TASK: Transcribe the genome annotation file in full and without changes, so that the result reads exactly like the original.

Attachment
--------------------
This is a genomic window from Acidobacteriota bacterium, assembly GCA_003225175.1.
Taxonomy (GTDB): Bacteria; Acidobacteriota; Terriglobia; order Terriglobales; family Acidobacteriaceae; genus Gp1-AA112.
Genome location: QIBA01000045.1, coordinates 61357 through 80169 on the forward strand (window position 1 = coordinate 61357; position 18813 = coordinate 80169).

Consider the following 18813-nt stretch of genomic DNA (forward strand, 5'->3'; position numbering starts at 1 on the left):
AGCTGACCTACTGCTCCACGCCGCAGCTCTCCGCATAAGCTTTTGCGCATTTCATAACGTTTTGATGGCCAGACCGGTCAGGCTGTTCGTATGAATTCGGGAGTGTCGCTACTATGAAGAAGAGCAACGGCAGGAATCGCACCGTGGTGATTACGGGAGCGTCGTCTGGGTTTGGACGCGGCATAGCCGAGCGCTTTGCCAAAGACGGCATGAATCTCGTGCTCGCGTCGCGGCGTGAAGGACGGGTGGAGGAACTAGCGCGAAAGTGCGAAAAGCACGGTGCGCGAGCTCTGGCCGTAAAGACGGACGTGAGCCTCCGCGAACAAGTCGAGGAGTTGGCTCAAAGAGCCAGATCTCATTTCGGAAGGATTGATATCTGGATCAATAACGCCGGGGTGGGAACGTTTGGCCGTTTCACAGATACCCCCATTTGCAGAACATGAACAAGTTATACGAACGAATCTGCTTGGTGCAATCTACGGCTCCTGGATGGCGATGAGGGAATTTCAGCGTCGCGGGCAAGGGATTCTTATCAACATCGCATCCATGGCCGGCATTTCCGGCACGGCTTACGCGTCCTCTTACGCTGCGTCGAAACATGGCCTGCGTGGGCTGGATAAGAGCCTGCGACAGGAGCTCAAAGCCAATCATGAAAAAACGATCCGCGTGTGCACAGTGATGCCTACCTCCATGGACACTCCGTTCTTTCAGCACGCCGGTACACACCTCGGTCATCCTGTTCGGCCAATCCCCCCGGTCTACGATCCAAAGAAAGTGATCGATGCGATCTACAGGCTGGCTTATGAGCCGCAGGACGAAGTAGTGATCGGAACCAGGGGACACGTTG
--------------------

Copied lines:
This is a genomic window from Acidobacteriota bacterium, assembly GCA_003225175.1.
Taxonomy (GTDB): Bacteria; Acidobacteriota; Terriglobia; order Terriglobales; family Acidobacteriaceae; genus Gp1-AA112.
Genome location: QIBA01000045.1, coordinates 61357 through 80169 on the forward strand (window position 1 = coordinate 61357; position 18813 = coordinate 80169).

Consider the following 18813-nt stretch of genomic DNA (forward strand, 5'->3'; position numbering starts at 1 on the left):
AGCTGACCTACTGCTCCACGCCGCAGCTCTCCGCATAAGCTTTTGCGCATTTCATAACGTTTTGATGGCCAGACCGGTCAGGCTGTTCGTATGAATTCGGGAGTGTCGCTACTATGAAGAAGAGCAACGGCAGGAATCGCACCGTGGTGATTACGGGAGCGTCGTCTGGGTTTGGACGCGGCATAGCCGAGCGCTTTGCCAAAGACGGCATGAATCTCGTGCTCGCGTCGCGGCGTGAAGGACGGGTGGAGGAACTAGCGCGAAAGTGCGAAAAGCACGGTGCGCGAGCTCTGGCCGTAAAGACGGACGTGAGCCTCCGCGAACAAGTCGAGGAGTTGGCTCAAAGAGCCAGATCTCATTTCGGAAGGATTGATATCTGGATCAATAACGCCGGGGTGGGAACGTTTGGCCGTTTCACAGATACCCCCATTTGCAGAACATGAACAAGTTATACGAACGAATCTGCTTGGTGCAATCTACGGCTCCTGGATGGCGATGAGGGAATTTCAGCGTCGCGGGCAAGGGATTCTTATCAACATCGCATCCATGGCCGGCATTTCCGGCACGGCTTACGCGTCCTCTTACGCTGCGTCGAAACATGGCCTGCGTGGGCTGGATAAGAGCCTGCGACAGGAGCTCAAAGCCAATCATGAAAAAACGATCCGCGTGTGCACAGTGATGCCTACCTCCATGGACACTCCGTTCTTTCAGCACGCCGGTACACACCTCGGTCATCCTGTTCGGCCAATCCCCCCGGTCTACGATCCAAAGAAAGTGATCGATGCGATCTACAGGCTGGCTTATGAGCCGCAGGACGAAGTAGTGATCGGAACCAGGGGACACGTTG